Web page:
Then there they were: old widows, sitting placidly in the homes’ living room chairs, telling about their pasts for this book as if they had nothing else on their current agendas, and sharing such hard-won “wisdom” as:

“Patience is a virtue.”

“Eat right and enjoy life.”

“Stay open to whatever happens.”

“Learn from your mistakes.”

“Stop looking in the mirror.”

“Treat people the way that you would want to be treated.”

“Don’t trust men too much.”

The old nuns told of lives of service to the community and obedience to the rules. Several of them remembered the fun they’d had with their fellow sisters when they were young.

How sad, I thought, that this book should help perpetuate the tired stereotype of older women as sidelined and spent. Even Frankel’s language was surprisingly condescending. In her descriptions of some of her interviewees, she used such clichés as “this sweet, old, twinkly-eyed woman,” “she was sharp as a tack,” and “she was just a hoot.”

Perhaps, I thought, one of the reasons Frankel’s tone was so patronizing was that she was much younger than most of her subjects at the time she compiled these interviews. Frankel was born in 1953; she’s not even seventy years old now. Maybe if she were to write a sequel when she’s in her seventies or older, she would see and say things a lot differently.

This is a subject near to my heart, so forgive me if I go on. My strong view is that retirement is a time when we older women finally have time to expand our minds and our lives in ways we may not have been able to do before. This is a time for expansion, not contraction. This is a time for doing, not dithering. We have a responsibility, I feel, to make a contribution to the world around us before our time is up.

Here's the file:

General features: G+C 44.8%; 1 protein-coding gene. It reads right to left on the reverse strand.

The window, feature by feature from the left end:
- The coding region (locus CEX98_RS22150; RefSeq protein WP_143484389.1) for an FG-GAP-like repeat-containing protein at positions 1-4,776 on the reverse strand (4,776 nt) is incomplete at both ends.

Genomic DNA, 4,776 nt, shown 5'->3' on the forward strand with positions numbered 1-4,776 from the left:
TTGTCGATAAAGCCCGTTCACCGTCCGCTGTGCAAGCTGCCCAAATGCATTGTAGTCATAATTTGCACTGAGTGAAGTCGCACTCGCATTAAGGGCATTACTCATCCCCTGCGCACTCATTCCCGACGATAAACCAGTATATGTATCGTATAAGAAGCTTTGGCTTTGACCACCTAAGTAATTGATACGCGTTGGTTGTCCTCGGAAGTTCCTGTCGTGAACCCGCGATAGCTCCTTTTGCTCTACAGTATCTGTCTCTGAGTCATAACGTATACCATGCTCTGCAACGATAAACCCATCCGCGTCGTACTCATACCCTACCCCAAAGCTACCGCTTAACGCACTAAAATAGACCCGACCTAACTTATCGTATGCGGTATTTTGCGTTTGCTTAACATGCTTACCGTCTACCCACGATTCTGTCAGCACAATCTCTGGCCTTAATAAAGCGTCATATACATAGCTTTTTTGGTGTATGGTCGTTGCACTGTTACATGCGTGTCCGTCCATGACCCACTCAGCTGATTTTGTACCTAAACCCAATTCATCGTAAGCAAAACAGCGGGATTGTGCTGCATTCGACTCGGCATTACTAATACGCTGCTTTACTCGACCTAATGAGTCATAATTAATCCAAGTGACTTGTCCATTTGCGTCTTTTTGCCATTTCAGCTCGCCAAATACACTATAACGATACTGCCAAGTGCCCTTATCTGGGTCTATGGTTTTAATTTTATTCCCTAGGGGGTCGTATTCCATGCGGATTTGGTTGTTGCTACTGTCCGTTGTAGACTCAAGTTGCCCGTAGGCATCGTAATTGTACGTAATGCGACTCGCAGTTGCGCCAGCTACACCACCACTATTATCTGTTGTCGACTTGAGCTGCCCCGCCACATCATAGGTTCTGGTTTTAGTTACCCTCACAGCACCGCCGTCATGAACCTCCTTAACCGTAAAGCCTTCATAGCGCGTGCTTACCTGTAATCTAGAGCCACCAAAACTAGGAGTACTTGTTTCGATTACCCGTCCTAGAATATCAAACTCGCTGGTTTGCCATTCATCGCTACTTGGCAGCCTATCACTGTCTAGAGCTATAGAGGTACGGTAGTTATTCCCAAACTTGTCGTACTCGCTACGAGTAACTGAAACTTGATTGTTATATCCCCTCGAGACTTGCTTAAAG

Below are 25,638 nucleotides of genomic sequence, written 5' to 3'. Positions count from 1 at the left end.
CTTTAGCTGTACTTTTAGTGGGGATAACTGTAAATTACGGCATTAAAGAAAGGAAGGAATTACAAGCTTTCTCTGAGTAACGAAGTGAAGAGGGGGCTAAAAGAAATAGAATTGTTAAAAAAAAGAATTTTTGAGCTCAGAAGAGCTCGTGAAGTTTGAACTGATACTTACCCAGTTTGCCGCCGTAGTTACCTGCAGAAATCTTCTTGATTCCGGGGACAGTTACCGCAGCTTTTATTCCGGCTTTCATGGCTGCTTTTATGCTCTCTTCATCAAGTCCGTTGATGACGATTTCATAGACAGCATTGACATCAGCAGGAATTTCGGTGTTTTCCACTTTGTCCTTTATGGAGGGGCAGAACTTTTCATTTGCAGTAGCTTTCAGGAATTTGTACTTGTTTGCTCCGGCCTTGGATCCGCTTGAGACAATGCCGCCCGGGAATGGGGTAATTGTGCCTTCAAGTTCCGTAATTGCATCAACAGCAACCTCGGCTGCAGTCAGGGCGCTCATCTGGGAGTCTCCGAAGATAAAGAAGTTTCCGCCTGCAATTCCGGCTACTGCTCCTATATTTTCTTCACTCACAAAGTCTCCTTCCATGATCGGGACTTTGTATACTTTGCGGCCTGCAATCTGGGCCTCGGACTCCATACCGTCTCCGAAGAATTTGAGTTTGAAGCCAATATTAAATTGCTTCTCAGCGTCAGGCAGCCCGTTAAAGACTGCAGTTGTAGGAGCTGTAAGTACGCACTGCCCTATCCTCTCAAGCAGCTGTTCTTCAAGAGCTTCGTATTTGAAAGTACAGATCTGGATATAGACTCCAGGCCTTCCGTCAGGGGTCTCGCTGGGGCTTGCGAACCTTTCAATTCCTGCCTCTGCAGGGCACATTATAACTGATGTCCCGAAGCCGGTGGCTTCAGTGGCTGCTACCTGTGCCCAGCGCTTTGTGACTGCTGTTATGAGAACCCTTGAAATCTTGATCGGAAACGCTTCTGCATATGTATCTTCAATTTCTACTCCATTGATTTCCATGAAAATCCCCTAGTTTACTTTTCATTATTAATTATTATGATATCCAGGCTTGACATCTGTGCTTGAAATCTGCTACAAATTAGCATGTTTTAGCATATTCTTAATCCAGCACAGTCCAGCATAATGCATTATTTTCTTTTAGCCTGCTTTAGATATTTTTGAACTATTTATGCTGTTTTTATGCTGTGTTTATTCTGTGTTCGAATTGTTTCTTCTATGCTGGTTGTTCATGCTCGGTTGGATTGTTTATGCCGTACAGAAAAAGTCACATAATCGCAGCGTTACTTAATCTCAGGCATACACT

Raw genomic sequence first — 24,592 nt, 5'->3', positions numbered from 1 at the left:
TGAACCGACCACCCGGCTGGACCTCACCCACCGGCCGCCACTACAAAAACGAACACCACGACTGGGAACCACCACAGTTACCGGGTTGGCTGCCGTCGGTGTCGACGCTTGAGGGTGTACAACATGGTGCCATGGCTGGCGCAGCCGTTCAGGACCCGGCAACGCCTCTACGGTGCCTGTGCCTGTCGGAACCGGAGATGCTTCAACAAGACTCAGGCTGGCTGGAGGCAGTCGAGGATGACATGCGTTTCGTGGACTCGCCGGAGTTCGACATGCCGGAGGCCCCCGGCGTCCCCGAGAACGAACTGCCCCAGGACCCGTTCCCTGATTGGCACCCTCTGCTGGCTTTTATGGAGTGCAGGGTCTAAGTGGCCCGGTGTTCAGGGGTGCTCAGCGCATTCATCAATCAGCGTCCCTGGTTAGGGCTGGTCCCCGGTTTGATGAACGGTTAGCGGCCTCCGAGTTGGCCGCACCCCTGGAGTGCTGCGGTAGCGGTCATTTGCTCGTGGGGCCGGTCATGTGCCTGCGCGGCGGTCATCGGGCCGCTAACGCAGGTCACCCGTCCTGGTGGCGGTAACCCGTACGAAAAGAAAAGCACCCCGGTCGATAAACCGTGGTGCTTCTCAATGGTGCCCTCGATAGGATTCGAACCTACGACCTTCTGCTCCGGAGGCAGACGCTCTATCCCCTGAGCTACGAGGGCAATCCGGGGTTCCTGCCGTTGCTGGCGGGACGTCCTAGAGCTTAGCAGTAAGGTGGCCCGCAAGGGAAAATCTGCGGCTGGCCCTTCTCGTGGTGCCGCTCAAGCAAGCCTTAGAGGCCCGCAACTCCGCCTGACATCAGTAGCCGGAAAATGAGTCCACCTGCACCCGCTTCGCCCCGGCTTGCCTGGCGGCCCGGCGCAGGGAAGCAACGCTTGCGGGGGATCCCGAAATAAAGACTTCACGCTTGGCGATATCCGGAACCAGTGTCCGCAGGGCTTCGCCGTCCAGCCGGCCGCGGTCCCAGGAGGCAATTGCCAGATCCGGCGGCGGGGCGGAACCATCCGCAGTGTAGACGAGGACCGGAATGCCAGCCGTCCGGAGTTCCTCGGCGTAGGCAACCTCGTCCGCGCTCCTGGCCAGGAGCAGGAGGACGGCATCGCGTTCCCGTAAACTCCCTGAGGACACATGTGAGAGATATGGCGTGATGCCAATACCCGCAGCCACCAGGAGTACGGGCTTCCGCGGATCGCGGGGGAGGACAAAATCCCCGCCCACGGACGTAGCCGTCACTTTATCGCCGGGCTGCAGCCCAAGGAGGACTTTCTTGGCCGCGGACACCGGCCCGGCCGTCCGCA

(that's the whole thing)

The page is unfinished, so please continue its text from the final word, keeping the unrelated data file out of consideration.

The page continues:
So here is a short list of some of my ideas for doing so. I invite you to add to it in the Comments section.

~ Learn a foreign language. Then, if you can, travel to a country where that language is spoken and try to talk with and learn from the locals.

~ Teach a group of neighborhood kids a fun handcraft (to tear them away from their hand-held devices). For example, show them how to make sock puppets, then put on a performance with those puppets. If you don’t know how to make sock puppets, Google it.

~ Take classes and workshops to excavate your buried talents, such as painting, writing, photography, healthy cooking, dancing, banjo playing, or whatever. Then share those talents with your circle.

~ Write a series of short, true stories from your life – and illustrate them with drawings or old family photos – to give to your grandchildren and their children as gifts (not to sell).

~ Join a gym or walk laps in the nearest park daily. Be a role model of fitness for younger women.

~ Attend concerts, lectures, and art events as regularly as possible.

~ Stay informed by reading reliable news sources.

~ Get involved in worthwhile causes; volunteer your time.

~ Become politically active. Stand up and speak up for what is right. At this stage, you have nothing to lose and everything to gain.

~ And, yes, of course, by all means — binge on good books!